Messaging Sub-Systems in the UK Government

This is the first part of a three part overview of UK Government G2G Messaging Sub-Systems.

Specifically this post looks at “Messaging Sub-Systems in the UK Government” and is an overview of what’s in place, what’s not, and how I’ve classified them.

If you’ve been involved with Government, Education, and Health (GEH) IT implementations over the last few years, you will no doubt have come across some of the major G2G systems that have been developed, and are continuing to mature.

Since just before Tony Blair announced UK Online in September, 2000, with a pledge to provide all government services online by 2005, there have been movements towards greater co-operation and joint working across the UK Government.

In the UK we’ve been hearing about “Joined-Up Government” and “Shared Services” for a number of years. Reports such as the Gershon Review, the Transformational Government Strategy and the Varney Report all call for government departments and organisations to work together to deliver more capabilities and greater savings.

With this drive towards greater cohesion, we have seen systems gravitate around what I call “Identity Ontologies” – Identity as understood and utilised by certain naturally grouped Government Organisations, Departments and Authorities. Sharing of Information is being done in departments which have a natural affinity for there peers, based around these Identity Ontologies.

For a number of reasons, security of information being exchanged being one, privacy and civil liberties being another, restriction of information (at least some of it) is, and will continue to be, limited across these Ontologies.

I was told by Brian Woodford, lately of Sun Microsystems UK, now at Tata Consulting and previously at BT, that in BT groupings similar to these are called UK Government “Communities of Interest” (COI), however as none of my BT contacts can confirm, nor deny this, I believe it to be both anecdotal and apocryphal.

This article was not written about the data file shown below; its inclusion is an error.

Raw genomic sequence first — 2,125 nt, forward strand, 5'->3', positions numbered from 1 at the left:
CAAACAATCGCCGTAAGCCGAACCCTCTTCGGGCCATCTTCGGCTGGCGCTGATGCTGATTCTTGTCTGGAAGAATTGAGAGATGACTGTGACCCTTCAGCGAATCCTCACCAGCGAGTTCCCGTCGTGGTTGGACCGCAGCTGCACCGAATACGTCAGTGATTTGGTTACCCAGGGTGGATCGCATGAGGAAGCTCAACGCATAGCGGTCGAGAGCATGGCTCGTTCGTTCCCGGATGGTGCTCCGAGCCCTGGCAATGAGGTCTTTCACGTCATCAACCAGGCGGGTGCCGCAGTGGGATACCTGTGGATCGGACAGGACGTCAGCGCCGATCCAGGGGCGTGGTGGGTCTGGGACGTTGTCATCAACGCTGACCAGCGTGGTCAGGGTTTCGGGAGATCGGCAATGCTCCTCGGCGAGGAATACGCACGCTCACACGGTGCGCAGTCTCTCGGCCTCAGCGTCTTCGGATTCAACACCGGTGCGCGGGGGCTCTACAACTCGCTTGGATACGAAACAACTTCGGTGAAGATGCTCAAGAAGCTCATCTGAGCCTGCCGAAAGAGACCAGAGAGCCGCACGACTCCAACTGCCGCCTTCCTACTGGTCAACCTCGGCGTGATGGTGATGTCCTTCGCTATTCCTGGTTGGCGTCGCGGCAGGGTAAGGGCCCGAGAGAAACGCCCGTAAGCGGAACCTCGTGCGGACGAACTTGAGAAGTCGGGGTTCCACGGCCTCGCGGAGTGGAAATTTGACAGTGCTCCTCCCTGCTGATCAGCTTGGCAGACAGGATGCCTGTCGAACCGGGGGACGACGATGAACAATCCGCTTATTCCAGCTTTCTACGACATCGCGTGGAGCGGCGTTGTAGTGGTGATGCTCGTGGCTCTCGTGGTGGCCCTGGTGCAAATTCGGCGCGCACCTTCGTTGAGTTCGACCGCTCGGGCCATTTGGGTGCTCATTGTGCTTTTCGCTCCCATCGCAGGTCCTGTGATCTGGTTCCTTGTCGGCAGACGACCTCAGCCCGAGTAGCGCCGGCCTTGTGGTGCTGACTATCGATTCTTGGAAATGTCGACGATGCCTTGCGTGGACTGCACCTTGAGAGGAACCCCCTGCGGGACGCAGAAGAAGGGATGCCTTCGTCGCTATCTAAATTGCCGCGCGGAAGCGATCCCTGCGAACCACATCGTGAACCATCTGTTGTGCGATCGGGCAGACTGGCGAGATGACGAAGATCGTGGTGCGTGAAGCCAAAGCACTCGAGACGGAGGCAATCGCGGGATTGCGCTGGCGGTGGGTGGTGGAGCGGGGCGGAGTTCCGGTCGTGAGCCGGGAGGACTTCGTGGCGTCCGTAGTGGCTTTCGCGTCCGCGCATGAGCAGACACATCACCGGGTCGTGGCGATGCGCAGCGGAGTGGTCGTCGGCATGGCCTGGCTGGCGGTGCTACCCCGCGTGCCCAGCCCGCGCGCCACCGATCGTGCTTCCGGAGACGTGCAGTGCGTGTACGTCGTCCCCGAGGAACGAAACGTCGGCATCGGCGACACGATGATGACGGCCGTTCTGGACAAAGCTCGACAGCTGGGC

Identity Ontologies

This diagram shows the major “Identity Ontologies” in the UK GEH arena.


Purposefully it does not show:

  • Education Ontology – possibly a subset of Citizen, although currently they are looking at a National Programme which could also encompass Data Sharing across a G2G system.
  • Fire Service (and related Emergency Services) – currently these fall under the remit of the Department for Communities and Local Government (DfCLG), however from 2001 to 2006 they had reported into the Office of the Deputy Prime Minister (ODPM), and before 2001 the Home Office. I believe they have an affinity to the Home Office based G2G system(s), although heavily related to those of the local authorities.
It’s very likely there may be other Ontologies, however given the conversations I have had with a number of senior civil servants and government IT professionals I believe it to be quite inclusive.

One of the most interesting items is that Local Government and Authorities often connect to almost all of these Ontologies.

Why does this stuff matter ?

By understanding the current overall government IT landscape, and the systems under procurement we can postulate how the UK Government IT Landscape may mature and thus should “evolve”. Rather than these systems evolve into place, it is my belief that at the very least it should be overseen and planned in a strategic manner by a responsible government department, such as the CIO Council (led by the UK Government CIO, John Suffolk). This is very much along the lines of the the aim of Enterprise Architecture, and certainly has a relationship to Enterprise Architecture Planning.